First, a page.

BALTIMORE (WJZ) — Johns Hopkins has received a National Institutes of Health grant to study parents’ perceptions of COVID-19 safety measures in the classroom.
The $1.47 million project will focus on eight school systems in Maryland with the highest populations of underserved students, including Baltimore City Public Schools.READ MORE: Maryland Weather: Cloudy & Cool With Spotty Showers Later
“COVID-19 policies, particularly school return guidelines and mitigation efforts like vaccination and testing, vary across school systems,” said Sara Johnson, director of the Rales Center for the Integration of Health and Education and an associate professor of pediatrics at the Johns Hopkins University School of Medicine. “We will be able to evaluate these differences and understand what strategies help parents feel most comfortable in the return to in-person school, and why some approaches are more successful than others.”
Researchers in the study will hold community conversations, host focus groups and conduct surveys to study what makes parents willing to let their children return to in-person learning, specifically for students in kindergarten through 8th grade.READ MORE: U.S. Offers Vaccines To Certain People Exposed To Monkeypox. Here's What You Should Know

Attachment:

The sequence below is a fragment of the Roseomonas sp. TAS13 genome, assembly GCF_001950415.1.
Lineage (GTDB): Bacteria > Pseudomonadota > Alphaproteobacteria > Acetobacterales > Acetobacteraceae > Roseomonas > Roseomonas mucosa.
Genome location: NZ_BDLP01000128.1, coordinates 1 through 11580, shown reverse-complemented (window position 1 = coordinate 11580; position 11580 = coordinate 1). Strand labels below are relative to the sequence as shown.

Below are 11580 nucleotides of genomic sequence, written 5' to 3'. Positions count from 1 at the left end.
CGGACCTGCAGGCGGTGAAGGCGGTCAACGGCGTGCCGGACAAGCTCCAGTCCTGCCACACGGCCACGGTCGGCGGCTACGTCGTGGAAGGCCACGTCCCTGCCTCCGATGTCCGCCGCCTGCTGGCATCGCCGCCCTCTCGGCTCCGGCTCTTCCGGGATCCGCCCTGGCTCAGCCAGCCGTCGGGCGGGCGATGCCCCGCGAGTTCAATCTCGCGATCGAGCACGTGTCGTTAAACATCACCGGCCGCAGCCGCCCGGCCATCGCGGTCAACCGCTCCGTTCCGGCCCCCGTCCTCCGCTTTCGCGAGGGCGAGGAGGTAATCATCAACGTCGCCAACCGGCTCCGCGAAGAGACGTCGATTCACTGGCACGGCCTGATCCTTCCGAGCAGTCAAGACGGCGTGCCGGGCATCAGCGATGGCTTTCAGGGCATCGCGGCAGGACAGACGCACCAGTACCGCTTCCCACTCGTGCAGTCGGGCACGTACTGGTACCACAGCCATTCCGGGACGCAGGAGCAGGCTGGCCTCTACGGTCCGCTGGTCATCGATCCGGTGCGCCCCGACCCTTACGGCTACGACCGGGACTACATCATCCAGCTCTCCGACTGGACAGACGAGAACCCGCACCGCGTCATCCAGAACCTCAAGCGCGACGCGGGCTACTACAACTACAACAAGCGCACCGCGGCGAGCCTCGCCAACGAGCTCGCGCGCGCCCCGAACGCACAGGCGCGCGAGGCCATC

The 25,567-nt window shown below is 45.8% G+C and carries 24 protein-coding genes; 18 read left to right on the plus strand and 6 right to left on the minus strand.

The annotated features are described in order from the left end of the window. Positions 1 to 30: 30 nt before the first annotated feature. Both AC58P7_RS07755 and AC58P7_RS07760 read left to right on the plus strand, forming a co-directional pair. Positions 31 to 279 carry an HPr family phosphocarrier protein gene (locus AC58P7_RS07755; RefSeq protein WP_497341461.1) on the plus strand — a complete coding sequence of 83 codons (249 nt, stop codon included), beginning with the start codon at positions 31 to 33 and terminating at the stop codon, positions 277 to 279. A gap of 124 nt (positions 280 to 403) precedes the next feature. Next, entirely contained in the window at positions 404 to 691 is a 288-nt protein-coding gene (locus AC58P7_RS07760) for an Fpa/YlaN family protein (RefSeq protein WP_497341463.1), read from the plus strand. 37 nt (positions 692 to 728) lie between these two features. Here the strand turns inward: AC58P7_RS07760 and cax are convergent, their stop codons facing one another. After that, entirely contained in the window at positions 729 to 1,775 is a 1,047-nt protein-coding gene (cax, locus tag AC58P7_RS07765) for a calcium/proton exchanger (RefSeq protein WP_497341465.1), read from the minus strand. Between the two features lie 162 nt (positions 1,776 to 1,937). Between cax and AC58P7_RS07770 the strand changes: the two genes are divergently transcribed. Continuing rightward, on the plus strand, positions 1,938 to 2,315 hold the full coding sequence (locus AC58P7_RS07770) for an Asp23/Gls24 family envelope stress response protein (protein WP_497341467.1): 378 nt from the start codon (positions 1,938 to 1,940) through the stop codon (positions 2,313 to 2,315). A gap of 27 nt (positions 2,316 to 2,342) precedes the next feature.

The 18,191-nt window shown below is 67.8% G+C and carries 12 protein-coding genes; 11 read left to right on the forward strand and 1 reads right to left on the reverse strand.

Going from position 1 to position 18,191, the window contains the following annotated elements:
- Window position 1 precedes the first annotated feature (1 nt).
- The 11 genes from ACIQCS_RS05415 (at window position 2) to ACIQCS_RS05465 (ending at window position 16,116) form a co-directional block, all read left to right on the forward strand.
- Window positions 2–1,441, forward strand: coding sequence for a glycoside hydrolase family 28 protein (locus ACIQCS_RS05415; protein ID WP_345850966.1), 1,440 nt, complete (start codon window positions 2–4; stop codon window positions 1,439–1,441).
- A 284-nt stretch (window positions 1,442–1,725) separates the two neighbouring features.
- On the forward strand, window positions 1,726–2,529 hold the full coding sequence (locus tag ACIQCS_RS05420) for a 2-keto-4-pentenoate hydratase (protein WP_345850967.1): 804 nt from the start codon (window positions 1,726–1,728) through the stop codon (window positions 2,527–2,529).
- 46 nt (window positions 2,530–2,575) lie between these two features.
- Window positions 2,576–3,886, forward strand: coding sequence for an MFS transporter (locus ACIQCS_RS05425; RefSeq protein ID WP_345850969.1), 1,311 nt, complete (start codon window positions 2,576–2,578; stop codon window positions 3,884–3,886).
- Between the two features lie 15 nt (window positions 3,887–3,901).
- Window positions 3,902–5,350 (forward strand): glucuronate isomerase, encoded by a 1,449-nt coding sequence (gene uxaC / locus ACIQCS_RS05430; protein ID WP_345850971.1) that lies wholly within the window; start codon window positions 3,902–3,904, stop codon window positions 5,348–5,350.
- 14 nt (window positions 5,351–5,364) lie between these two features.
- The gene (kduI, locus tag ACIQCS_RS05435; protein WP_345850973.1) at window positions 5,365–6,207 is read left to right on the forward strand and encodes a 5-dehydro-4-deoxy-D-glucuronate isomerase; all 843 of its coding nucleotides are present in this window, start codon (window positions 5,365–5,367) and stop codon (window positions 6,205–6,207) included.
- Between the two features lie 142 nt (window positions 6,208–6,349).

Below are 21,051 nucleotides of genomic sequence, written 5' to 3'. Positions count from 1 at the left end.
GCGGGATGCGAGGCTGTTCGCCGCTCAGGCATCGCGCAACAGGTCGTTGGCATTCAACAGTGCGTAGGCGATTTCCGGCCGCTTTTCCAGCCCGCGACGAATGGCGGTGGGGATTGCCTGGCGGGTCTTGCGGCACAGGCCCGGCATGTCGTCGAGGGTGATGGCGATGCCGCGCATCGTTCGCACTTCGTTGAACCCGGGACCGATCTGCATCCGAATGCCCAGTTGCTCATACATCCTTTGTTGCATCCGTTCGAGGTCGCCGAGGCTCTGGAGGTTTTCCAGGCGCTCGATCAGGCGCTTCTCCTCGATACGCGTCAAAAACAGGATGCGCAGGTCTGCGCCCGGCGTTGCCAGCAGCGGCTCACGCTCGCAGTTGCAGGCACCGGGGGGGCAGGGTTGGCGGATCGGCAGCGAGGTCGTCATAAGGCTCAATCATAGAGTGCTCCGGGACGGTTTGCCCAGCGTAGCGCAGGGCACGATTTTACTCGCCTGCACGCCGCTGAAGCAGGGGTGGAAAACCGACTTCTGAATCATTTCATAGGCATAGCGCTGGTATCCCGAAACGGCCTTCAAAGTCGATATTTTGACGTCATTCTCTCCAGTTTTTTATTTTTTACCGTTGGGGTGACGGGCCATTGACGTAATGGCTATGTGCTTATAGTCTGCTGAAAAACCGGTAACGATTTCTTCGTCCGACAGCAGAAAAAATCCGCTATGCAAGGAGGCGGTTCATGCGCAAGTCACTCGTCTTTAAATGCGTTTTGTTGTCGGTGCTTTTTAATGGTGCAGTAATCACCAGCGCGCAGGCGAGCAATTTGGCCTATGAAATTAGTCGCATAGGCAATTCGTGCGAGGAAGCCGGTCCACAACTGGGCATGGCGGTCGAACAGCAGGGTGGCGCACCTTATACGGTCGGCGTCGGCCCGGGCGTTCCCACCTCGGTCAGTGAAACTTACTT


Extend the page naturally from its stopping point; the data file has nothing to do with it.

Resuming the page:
Experts from four different programs within Hopkins will conduct the study, along with researchers from Morgan State University and the University of Maryland School of Medicine.
Once data is compiled, researchers will design messaging campaigns for school systems.MORE NEWS: U.S. Moves To Make Antiviral Drug More Available Against COVID
“We plan to suggest policies and strategies to clear up misconceptions, make sure families are able to accommodate the policies, and suggest strategies to build parent and stakeholder support that help keep kids in in-person school,” Johnson said.